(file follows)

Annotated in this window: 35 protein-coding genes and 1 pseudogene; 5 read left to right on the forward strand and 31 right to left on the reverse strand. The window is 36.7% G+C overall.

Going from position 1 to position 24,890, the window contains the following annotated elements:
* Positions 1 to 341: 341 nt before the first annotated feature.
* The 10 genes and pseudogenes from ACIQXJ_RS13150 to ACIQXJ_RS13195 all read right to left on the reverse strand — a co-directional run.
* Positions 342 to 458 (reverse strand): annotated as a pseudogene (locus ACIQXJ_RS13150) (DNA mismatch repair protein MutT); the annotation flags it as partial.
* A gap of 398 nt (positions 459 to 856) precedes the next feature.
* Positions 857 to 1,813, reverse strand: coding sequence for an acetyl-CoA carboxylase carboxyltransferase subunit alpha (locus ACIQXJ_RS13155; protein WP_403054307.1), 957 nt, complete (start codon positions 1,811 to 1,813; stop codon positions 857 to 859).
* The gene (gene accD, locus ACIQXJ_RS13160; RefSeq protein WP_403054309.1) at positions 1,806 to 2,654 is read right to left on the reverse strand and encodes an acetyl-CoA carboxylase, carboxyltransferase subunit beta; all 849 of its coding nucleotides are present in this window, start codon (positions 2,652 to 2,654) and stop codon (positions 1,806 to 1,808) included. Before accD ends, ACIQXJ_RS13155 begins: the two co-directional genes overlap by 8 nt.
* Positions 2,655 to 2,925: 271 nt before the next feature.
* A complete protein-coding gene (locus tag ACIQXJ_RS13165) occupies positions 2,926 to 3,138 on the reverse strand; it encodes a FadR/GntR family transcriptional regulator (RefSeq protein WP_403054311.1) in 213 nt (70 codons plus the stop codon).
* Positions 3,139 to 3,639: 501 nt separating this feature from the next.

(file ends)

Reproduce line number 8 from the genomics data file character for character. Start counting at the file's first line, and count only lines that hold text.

* The gene (gene accD, locus ACIQXJ_RS13160; RefSeq protein WP_403054309.1) at positions 1,806 to 2,654 is read right to left on the reverse strand and encodes an acetyl-CoA carboxylase, carboxyltransferase subunit beta; all 849 of its coding nucleotides are present in this window, start codon (positions 2,652 to 2,654) and stop codon (positions 1,806 to 1,808) included. Before accD ends, ACIQXJ_RS13155 begins: the two co-directional genes overlap by 8 nt.